A songwriter’s project that gives people nearing the end of their lives the opportunity to create and record their own song has been selected for the Big Lottery Fund’s People’s Projects run with ITV. Here founder Ben Buddy Slack shares his story.
The Swan Song Project began at Bradford’s Marie Curie Hospice in May last year. Ben writes original songs with the patients, then records them and puts them onto CD for them to keep. He was inspired to start the project after the death of this grandmother. He explained:
“My uncle and I sang to my grandma right near the end of her life and she kind of lit up and started tapping her fingers. It is a really beautiful and powerful memory for me, and a year or two after I was thinking how nice it would be to have a recording of her singing with us, to hear her voice doing something she enjoyed. I then thought how powerful it would be to have a recording of a song she had written herself. I have been obsessed with songwriting for a long time and have been doing community songwriting work for many years, so thought it would be a good idea to offer it to people nearing the end of their lives. I was amazed.”
Participants have said how enjoyable and therapeutic the process is and how deeply meaningful their songs are to them and their families. Some have used the opportunity to express their emotions to their loved ones in a way which could have been difficult in normal conversation, others have told their story or recorded a message they want to leave behind. “People have been responding so well to it, writing the most beautiful things and seeing the real therapeutic benefits of the process” Ben said.
The project was initially funded by the National Lottery’s Awards for All and the Sovereign Health Care Trust. Following this it was chosen to apply for the Big Lottery Fund’s Peoples Project – it is now down to the final five for ITV’s Calendar North region, and is in with a chance of winning £50,000 worth of funding. This would enable the project to expand across the region, being offered to other hospices and organisations in the Leeds and Bradford area. Ben explained:
“I have several rather large aims for the project and they seem to grow all the time. I want to make it available to as many people as possible, over time setting it up with more and more hospices and other organisations dealing with end of life and bereavement. I see how meaningful it is for people to write and record these songs and the comfort they can provide their families, hopefully for years to come. Anyone can write a song with the right support and a song lives forever, so I think everyone should be given the opportunity.”
“I was amazed it was not a service already provided when I had the idea to be honest. I hope the songs promote discussion of what it is like to face end of life and maybe change people’s opinions and reduce some of their fears. I also hope it showcases that it is never too late to try something new, express yourself and create a beautiful piece of art. I have met so many people over the years who say they are too old to learn music now or they are not creative and cannot do it, and I just do not believe them. Everyone has such a unique experience and way of expressing it, and there are great benefits personally for them and for the people who get to listen to it and learn from their experience.”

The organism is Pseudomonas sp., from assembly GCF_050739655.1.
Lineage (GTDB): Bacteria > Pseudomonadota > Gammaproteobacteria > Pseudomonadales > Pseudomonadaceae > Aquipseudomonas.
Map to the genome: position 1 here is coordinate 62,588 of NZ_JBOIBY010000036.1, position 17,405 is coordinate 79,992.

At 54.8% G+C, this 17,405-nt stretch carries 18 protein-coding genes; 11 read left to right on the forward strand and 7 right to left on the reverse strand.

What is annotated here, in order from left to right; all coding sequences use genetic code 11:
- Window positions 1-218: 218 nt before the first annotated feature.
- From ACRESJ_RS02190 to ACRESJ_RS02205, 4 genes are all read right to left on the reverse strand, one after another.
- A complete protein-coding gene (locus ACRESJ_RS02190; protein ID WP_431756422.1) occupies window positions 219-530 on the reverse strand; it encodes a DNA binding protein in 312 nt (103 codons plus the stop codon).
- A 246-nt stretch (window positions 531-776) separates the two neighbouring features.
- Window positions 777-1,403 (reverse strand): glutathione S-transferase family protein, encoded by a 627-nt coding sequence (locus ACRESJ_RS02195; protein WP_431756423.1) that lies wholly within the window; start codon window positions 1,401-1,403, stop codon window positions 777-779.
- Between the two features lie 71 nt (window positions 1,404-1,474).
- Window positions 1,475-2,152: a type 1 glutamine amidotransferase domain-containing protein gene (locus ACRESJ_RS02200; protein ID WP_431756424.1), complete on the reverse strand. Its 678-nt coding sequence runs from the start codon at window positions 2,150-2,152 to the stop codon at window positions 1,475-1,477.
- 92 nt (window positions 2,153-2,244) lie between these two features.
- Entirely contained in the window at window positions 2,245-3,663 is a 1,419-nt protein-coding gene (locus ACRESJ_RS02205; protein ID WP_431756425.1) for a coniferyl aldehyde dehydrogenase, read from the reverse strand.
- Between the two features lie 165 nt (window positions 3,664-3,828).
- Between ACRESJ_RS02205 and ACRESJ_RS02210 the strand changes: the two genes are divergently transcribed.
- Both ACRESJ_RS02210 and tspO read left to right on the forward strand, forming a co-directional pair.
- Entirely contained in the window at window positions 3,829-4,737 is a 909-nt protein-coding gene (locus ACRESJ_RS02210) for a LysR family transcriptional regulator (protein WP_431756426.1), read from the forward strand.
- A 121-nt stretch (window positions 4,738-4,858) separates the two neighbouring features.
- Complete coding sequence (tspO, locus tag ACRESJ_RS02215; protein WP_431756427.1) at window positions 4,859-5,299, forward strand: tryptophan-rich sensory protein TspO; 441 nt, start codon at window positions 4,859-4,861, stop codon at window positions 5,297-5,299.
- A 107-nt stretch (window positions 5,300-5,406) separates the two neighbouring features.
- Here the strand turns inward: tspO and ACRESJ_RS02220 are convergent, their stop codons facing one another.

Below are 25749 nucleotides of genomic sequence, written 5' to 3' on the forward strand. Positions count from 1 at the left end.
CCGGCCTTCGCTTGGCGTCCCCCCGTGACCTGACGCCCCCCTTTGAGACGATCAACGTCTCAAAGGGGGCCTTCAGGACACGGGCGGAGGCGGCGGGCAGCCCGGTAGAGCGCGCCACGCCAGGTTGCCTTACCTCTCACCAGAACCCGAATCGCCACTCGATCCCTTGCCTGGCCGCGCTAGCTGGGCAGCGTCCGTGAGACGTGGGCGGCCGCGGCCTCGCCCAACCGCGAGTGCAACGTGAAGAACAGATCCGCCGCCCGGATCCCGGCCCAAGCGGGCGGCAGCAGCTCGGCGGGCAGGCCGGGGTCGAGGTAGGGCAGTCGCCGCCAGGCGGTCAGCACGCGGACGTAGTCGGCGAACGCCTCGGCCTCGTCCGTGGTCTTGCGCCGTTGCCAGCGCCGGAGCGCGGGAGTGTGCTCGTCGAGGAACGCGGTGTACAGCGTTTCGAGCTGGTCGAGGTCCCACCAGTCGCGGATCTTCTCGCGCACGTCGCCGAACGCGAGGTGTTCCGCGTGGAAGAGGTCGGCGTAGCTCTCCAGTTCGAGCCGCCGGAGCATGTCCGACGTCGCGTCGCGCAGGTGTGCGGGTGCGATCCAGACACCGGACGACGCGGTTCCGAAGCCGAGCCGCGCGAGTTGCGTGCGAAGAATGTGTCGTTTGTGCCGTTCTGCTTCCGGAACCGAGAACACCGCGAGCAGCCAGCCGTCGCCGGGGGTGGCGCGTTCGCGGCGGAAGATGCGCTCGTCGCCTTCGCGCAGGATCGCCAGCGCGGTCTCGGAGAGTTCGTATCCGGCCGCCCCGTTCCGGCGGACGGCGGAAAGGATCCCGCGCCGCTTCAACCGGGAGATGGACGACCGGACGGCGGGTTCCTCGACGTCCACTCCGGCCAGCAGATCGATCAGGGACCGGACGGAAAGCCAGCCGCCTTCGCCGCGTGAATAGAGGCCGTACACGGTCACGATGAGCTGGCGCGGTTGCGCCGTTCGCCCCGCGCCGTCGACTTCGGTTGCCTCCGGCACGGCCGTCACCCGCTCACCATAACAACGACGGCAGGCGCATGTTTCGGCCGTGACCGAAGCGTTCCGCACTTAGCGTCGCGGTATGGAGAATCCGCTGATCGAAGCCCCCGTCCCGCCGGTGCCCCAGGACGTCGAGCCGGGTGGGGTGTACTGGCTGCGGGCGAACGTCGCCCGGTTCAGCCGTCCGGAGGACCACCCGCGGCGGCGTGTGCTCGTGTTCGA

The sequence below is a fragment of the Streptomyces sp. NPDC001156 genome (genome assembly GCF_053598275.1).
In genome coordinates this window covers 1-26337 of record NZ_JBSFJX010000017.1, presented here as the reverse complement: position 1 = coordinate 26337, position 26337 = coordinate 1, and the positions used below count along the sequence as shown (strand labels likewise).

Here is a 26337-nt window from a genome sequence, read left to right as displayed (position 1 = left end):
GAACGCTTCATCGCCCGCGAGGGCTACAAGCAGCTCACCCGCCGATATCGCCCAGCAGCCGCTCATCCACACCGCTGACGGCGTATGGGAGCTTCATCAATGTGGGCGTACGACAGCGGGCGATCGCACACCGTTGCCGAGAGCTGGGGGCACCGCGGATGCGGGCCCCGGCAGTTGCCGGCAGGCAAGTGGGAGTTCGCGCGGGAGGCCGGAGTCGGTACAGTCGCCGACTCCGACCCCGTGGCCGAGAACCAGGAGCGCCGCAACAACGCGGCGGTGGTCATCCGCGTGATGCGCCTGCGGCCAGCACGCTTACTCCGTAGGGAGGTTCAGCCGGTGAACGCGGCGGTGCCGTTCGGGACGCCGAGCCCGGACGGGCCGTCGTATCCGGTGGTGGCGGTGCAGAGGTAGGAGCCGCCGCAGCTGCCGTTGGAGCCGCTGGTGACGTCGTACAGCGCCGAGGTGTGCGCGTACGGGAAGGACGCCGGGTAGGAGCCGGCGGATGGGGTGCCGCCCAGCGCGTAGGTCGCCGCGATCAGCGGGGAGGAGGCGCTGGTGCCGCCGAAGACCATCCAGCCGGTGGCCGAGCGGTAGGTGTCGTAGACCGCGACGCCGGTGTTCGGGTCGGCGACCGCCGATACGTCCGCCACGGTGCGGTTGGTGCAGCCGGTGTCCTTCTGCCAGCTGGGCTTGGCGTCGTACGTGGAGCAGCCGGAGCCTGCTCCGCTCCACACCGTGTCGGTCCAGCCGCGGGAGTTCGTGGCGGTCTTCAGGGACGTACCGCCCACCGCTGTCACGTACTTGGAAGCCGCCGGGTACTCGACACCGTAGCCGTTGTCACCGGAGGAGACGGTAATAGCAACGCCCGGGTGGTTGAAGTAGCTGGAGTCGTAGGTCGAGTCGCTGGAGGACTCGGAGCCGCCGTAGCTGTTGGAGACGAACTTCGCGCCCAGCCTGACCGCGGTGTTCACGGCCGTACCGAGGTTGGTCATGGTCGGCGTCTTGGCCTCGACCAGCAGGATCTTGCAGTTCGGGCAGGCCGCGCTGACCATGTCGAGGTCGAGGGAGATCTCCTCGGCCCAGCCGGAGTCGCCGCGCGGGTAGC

He shared one of the stories that made a big impression on him: “A man I worked with recently had been in the hospice for several months and had not really engaged with any of the activities offered to him. He was only 42 with a young daughter, I cannot imagine what it must have been like for him. One of the Occupational Therapists introduced me to him as he used to play guitar himself, and we immediately hit it off. I had my guitar with me and he had a play, he was very good but would find it frustrating as he had not played in so long and his strength and energy were obviously depleted.”
“He liked the idea of writing a song for his daughter and had a piece of music he used to play a lot. He asked if we could write it, so I would go and see him regularly and we would chip away at his song, depending on how well he was we would sometimes play a bit of guitar together, sometimes we would write some lyrics and sometimes we would just hang out and have some laughs. I brought a guitar into the hospice that I could leave for him to practice on and then he got his wife to bring his from home (us guitar players always prefer our own).”
“It took me quite a while to learn the guitar part he had as it was a tricky one, but I got there, we got the song finished and recorded and it is just stunning. He chose to keep the song private for his family, primarily his daughter. We finished it a week before he died and I got to meet his family including his daughter who I had heard so much about. It was a real pleasure to work with him and I think that song will mean so much to his daughter for the rest of her life.I got this email from his father just a few days ago, which he gave me permission to share:
“Hi Ben, just wanted to thank you for being around at Marie Curie hospice, my son passed away on the 22 March, what was going on in his head is unimaginable. I know he enjoyed writing that song which must have provided some relief for him, a break from the discomfort and stress perhaps. So a sincere thank you from myself and his family. I hope you can keep up this good work.””
A short video about each of the five finalist projects will be broadcast on ITV’s Calender news from next week. People can vote for the project Peoples Project website from April 16 – 30.
The Swan Song Project is also open to members of the community facing end of life and bereavement who do not use a hospice. Anyone who thinks they may benefit can email and arrange a session.
Voting for The Peoples Project is open from April 16th until April 30th at https://www.thepeoplesprojects.org.uk/